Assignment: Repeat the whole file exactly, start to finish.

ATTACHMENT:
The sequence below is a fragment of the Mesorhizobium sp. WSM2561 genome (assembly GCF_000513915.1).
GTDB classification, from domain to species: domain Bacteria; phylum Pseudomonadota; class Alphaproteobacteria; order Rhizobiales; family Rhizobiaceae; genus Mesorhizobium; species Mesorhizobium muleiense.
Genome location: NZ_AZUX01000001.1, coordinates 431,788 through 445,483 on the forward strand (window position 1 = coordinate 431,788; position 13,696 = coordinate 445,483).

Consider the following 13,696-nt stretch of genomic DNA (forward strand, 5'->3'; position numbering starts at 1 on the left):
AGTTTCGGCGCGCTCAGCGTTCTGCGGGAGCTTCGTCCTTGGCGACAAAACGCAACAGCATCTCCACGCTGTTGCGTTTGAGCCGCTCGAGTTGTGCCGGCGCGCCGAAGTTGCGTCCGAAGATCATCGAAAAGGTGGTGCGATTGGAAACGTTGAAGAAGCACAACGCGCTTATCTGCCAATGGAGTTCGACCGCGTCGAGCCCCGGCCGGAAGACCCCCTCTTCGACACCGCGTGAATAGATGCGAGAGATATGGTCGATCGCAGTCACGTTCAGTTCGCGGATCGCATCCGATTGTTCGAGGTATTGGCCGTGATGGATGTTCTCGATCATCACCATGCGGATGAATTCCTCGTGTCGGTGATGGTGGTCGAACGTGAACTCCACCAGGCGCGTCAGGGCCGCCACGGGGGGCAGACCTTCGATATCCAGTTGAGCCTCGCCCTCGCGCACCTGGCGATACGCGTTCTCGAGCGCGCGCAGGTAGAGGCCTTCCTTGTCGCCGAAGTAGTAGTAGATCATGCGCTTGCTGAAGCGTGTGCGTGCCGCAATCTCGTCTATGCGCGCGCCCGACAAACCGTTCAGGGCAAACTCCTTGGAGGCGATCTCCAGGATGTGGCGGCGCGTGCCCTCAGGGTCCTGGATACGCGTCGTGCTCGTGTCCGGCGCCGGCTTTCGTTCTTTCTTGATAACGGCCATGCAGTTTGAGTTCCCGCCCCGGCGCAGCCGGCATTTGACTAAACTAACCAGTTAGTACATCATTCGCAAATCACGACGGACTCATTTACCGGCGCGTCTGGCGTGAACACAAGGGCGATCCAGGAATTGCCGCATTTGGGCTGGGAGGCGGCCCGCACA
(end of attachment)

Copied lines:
The sequence below is a fragment of the Mesorhizobium sp. WSM2561 genome (assembly GCF_000513915.1).
GTDB classification, from domain to species: domain Bacteria; phylum Pseudomonadota; class Alphaproteobacteria; order Rhizobiales; family Rhizobiaceae; genus Mesorhizobium; species Mesorhizobium muleiense.
Genome location: NZ_AZUX01000001.1, coordinates 431,788 through 445,483 on the forward strand (window position 1 = coordinate 431,788; position 13,696 = coordinate 445,483).

Consider the following 13,696-nt stretch of genomic DNA (forward strand, 5'->3'; position numbering starts at 1 on the left):
AGTTTCGGCGCGCTCAGCGTTCTGCGGGAGCTTCGTCCTTGGCGACAAAACGCAACAGCATCTCCACGCTGTTGCGTTTGAGCCGCTCGAGTTGTGCCGGCGCGCCGAAGTTGCGTCCGAAGATCATCGAAAAGGTGGTGCGATTGGAAACGTTGAAGAAGCACAACGCGCTTATCTGCCAATGGAGTTCGACCGCGTCGAGCCCCGGCCGGAAGACCCCCTCTTCGACACCGCGTGAATAGATGCGAGAGATATGGTCGATCGCAGTCACGTTCAGTTCGCGGATCGCATCCGATTGTTCGAGGTATTGGCCGTGATGGATGTTCTCGATCATCACCATGCGGATGAATTCCTCGTGTCGGTGATGGTGGTCGAACGTGAACTCCACCAGGCGCGTCAGGGCCGCCACGGGGGGCAGACCTTCGATATCCAGTTGAGCCTCGCCCTCGCGCACCTGGCGATACGCGTTCTCGAGCGCGCGCAGGTAGAGGCCTTCCTTGTCGCCGAAGTAGTAGTAGATCATGCGCTTGCTGAAGCGTGTGCGTGCCGCAATCTCGTCTATGCGCGCGCCCGACAAACCGTTCAGGGCAAACTCCTTGGAGGCGATCTCCAGGATGTGGCGGCGCGTGCCCTCAGGGTCCTGGATACGCGTCGTGCTCGTGTCCGGCGCCGGCTTTCGTTCTTTCTTGATAACGGCCATGCAGTTTGAGTTCCCGCCCCGGCGCAGCCGGCATTTGACTAAACTAACCAGTTAGTACATCATTCGCAAATCACGACGGACTCATTTACCGGCGCGTCTGGCGTGAACACAAGGGCGATCCAGGAATTGCCGCATTTGGGCTGGGAGGCGGCCCGCACA